:D, Art

February 14, 2003, 03:37 PM
.223, ART?:what:

We always just used .22's. I like the way you think though....come on over to Bosque County and lets shoot some turtles!

February 14, 2003, 04:33 PM
Ah, I see!

Where I grew up it was considered bad form to shoot turtles in the same way it was to kill song birds and the like. I can see that in a small tank where it might be a choice between turtles and bass, you'd choose the bass!

Thanks for educating me!


February 14, 2003, 05:01 PM
To quote Mike in VA:
"...watch out for Mr. Cottonmouth. They are indeed aggressive, but I found that a 7 iron to be pretty effective at pacifying the critters. When properly motivated (and I was), one could take the head clean off with a stroke or two."

Mike- Club selection is truely everything!! Kinda like shot placement?

Lexter in NC

February 14, 2003, 05:13 PM
Just so you know, most of the above discussed actions are illegal in GA. Killing venomous snakes is not, but contrary to what most people will tell you ALL snakes will try to get away from you if they have the opportunity.

Box Turtles are becoming very rare in the southeast. There is certainly no reason to kill them.

The vast majority of "water moccasins" are actually other, harmless water snakes. Cottonmouths very rarely climb trees. Copperheads are actually much more aggressive than cottonmouths according to the preliminary findings of research done by Whit Gibbins.

Don't get me wrong, I have no problem with legitimate hunting. But killing snakes and turtles just because you can or because you don't know enough to stay away from a venomous snake is asinine and downright despicable.

edited to add: killing predatory turtles in a fishing pond for game management purposes is also excluded from the above - but shooting at the surface of the water is just not a good idea.

February 14, 2003, 05:34 PM
I've always been of the opinion that the only good snake is a dead snake, and that all snakes are good for are "Boots" "Belts", and "Hatbands". They may as has been stated keep the rodent population in check, but I figure I can always thin out the offending critters if it becomes necessary.

February 14, 2003, 06:13 PM
I'm becky typing for Bobby. Here we go. To the fellas who say something like "shootin snakes is assinine" or that "all snakes will move away from you" or one of the other responses and specifically to Double Naught Spy: I say this, I believe it was 1995. A man had a stroke. Drove his truck into a ditch on hwy 8 west of Cleveland, MS. He was bitten while unconscious 18 times by 3 different poisonous snakes. They shipped him to Memphis. One of the doctors said we could treat the strokes, but it's real difficult to treat these venemous bites. Anyway, the man died. I was not trying to debate morals.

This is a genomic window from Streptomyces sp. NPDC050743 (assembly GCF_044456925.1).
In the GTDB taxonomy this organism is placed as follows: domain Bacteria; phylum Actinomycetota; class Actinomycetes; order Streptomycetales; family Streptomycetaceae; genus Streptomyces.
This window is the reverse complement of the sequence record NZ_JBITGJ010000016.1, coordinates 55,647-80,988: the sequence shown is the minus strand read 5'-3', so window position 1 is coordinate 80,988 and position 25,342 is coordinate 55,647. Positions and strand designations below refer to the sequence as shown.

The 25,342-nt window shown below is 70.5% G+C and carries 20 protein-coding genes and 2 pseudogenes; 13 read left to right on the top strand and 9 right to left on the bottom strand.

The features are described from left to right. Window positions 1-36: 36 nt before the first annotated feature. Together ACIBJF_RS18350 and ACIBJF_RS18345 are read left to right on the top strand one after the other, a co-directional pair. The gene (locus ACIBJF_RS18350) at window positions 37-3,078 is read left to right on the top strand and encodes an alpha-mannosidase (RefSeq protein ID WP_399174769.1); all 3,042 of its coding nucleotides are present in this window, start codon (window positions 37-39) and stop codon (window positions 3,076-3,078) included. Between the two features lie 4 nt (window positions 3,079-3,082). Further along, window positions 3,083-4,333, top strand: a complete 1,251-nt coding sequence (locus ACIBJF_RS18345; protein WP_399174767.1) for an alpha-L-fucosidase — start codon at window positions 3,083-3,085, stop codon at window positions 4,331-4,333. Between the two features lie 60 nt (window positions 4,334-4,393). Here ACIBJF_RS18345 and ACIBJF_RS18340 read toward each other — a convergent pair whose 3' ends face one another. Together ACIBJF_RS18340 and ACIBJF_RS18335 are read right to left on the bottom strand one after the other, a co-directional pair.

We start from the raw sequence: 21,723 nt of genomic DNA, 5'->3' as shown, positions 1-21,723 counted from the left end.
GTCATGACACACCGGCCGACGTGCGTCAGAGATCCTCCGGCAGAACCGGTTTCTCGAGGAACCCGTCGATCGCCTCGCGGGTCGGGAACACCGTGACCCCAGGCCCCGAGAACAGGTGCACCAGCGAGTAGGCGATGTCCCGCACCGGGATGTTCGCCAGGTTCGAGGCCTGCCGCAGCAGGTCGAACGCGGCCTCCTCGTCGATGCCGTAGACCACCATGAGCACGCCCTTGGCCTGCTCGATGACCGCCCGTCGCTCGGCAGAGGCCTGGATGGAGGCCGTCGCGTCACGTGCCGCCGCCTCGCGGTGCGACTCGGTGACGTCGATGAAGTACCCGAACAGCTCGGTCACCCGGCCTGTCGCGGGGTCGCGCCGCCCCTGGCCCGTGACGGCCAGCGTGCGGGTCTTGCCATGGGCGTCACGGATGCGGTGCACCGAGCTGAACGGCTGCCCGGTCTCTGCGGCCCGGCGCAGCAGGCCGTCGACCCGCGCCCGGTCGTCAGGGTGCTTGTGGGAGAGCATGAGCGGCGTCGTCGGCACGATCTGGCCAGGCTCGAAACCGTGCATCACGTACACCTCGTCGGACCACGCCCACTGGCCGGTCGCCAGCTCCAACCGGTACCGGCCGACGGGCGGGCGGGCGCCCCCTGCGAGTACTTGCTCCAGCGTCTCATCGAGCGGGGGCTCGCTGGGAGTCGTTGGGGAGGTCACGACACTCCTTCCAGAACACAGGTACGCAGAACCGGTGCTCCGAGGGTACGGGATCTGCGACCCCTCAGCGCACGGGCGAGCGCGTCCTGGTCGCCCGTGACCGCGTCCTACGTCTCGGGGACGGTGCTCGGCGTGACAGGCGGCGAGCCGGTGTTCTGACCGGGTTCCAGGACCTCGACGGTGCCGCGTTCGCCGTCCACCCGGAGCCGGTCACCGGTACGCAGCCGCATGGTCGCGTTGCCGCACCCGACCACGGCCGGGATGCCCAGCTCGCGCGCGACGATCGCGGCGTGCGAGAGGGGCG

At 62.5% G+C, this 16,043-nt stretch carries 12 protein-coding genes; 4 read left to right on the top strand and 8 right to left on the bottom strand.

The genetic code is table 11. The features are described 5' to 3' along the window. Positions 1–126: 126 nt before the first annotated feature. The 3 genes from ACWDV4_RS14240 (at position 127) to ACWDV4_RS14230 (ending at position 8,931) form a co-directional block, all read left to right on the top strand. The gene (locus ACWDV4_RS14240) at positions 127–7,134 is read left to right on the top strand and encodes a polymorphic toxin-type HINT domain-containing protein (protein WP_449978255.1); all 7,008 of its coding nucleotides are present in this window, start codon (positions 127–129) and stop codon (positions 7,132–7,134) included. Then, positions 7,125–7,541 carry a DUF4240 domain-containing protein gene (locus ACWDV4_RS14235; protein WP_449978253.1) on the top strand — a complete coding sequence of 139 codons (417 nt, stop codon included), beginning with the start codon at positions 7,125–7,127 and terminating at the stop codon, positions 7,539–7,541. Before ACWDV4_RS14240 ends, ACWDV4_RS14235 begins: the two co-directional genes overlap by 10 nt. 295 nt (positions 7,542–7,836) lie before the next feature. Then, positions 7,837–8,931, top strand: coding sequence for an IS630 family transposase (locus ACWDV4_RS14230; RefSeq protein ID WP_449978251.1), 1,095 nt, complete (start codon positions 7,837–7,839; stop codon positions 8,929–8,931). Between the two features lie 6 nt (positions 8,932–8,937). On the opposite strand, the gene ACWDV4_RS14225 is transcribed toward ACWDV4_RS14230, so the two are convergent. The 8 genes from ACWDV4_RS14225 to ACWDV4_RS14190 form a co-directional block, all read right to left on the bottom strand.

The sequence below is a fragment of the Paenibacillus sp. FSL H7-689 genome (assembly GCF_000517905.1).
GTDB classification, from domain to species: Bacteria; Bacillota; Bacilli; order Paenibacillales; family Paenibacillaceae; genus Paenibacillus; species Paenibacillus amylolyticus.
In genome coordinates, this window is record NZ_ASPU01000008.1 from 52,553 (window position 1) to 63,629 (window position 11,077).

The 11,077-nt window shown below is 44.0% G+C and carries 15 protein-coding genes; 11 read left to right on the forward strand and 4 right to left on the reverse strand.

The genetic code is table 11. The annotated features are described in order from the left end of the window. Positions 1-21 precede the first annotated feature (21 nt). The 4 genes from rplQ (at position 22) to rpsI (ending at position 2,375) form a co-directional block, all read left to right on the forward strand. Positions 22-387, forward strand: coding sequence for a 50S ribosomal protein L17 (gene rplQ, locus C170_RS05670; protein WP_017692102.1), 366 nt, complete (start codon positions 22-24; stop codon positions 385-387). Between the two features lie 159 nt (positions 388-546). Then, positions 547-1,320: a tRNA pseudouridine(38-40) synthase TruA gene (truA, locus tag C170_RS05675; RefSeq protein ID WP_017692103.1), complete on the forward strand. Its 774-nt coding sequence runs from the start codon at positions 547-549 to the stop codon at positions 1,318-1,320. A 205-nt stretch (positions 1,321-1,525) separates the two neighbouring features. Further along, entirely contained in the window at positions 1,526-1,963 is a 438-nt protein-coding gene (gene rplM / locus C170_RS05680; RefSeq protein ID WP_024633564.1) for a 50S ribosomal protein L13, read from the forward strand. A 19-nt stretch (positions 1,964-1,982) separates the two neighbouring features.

One of my favorite related stories happened in 1996 at the Mid-South Fair. I walked into an exhibit of the Pink Palace Museum. I saw several stuffed animals and snakes. I asked a group standing away from me "Hey, who over there knows about snakes?" I repeated it and finally a big bear of a man walked over and asked what I wanted to know. I said breeding habits, eating habits, habitats, yearly cycles and can species interbreed? He asked what I wanted to know all that for. I said well, I have killed several hundreds of snakes. His eyes got real big. He said, really, how? I said, I shoot em. By this time, there was a dozen people listening. He said really, "Where do you shoot em?" I said, in the head. Anyway this could get long, but he introduced himself as Walter Winfrey, Memphis Police Chief. I said, well who over there knows about these snakes? The question was repeated and I answered, "in the head". This went on for 5 minutes or more. I was ignoring him, looking around him and he kept repeating "well I'm the chief of police" and I said finally, "well I'm Bobby Coleman, I know who you are. I used to work for you. Anybody over there know about snakes"? Finally I said oooooh, where am I shooting em? Mostly in the water. While I stand on the side of the road, in the Mississippi delta in Washington County, Sunflower County. Anyway, it was kinda funny and we still talk about the former MPC. I finally sent him one of those big Time/Life type encyclopedias that I had on snakes. Never got a reply from him.

February 14, 2003, 06:16 PM
How open minded!:rolleyes:

Sorry, I'm not buying the truck in the water story. I here about people getting killed by "nests" of cotton mouths in lakes around here all the time. Problem is they don't live this far north in GA, with a few rare exceptions. Can you say "urban legend"?

February 14, 2003, 06:42 PM
hey folks, I didn't know the man that had the stroke and was bitten and died but, I did read it in the Bolivar County Newspaper. If I can find the story, I will share it with you.